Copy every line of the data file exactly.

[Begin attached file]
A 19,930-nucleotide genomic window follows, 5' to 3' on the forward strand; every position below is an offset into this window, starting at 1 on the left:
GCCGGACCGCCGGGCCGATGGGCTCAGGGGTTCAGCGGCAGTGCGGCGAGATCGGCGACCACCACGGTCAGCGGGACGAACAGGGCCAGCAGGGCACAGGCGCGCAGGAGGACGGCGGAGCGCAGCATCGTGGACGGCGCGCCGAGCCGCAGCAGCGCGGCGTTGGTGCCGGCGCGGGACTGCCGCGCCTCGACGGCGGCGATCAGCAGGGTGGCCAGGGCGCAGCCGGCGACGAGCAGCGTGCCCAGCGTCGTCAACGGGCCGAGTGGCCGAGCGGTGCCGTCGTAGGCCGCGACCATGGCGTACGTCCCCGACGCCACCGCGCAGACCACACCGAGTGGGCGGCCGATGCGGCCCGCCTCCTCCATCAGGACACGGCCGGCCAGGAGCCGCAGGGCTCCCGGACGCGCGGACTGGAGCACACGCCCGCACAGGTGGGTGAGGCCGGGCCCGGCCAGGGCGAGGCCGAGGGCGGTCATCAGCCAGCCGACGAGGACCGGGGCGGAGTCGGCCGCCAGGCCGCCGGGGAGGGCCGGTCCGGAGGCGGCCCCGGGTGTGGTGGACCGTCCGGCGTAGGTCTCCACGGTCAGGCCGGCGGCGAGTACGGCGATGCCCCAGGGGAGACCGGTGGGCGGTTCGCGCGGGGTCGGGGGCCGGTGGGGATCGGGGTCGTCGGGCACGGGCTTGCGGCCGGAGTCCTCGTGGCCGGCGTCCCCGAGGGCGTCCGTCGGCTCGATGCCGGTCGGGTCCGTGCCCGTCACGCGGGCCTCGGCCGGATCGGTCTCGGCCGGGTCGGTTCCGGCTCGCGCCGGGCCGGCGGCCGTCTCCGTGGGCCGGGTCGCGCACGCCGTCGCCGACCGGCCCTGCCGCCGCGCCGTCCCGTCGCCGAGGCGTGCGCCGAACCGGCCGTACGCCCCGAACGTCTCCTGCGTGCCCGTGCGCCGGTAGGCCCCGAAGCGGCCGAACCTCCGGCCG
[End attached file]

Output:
A 19,930-nucleotide genomic window follows, 5' to 3' on the forward strand; every position below is an offset into this window, starting at 1 on the left:
GCCGGACCGCCGGGCCGATGGGCTCAGGGGTTCAGCGGCAGTGCGGCGAGATCGGCGACCACCACGGTCAGCGGGACGAACAGGGCCAGCAGGGCACAGGCGCGCAGGAGGACGGCGGAGCGCAGCATCGTGGACGGCGCGCCGAGCCGCAGCAGCGCGGCGTTGGTGCCGGCGCGGGACTGCCGCGCCTCGACGGCGGCGATCAGCAGGGTGGCCAGGGCGCAGCCGGCGACGAGCAGCGTGCCCAGCGTCGTCAACGGGCCGAGTGGCCGAGCGGTGCCGTCGTAGGCCGCGACCATGGCGTACGTCCCCGACGCCACCGCGCAGACCACACCGAGTGGGCGGCCGATGCGGCCCGCCTCCTCCATCAGGACACGGCCGGCCAGGAGCCGCAGGGCTCCCGGACGCGCGGACTGGAGCACACGCCCGCACAGGTGGGTGAGGCCGGGCCCGGCCAGGGCGAGGCCGAGGGCGGTCATCAGCCAGCCGACGAGGACCGGGGCGGAGTCGGCCGCCAGGCCGCCGGGGAGGGCCGGTCCGGAGGCGGCCCCGGGTGTGGTGGACCGTCCGGCGTAGGTCTCCACGGTCAGGCCGGCGGCGAGTACGGCGATGCCCCAGGGGAGACCGGTGGGCGGTTCGCGCGGGGTCGGGGGCCGGTGGGGATCGGGGTCGTCGGGCACGGGCTTGCGGCCGGAGTCCTCGTGGCCGGCGTCCCCGAGGGCGTCCGTCGGCTCGATGCCGGTCGGGTCCGTGCCCGTCACGCGGGCCTCGGCCGGATCGGTCTCGGCCGGGTCGGTTCCGGCTCGCGCCGGGCCGGCGGCCGTCTCCGTGGGCCGGGTCGCGCACGCCGTCGCCGACCGGCCCTGCCGCCGCGCCGTCCCGTCGCCGAGGCGTGCGCCGAACCGGCCGTACGCCCCGAACGTCTCCTGCGTGCCCGTGCGCCGGTAGGCCCCGAAGCGGCCGAACCTCCGGCCG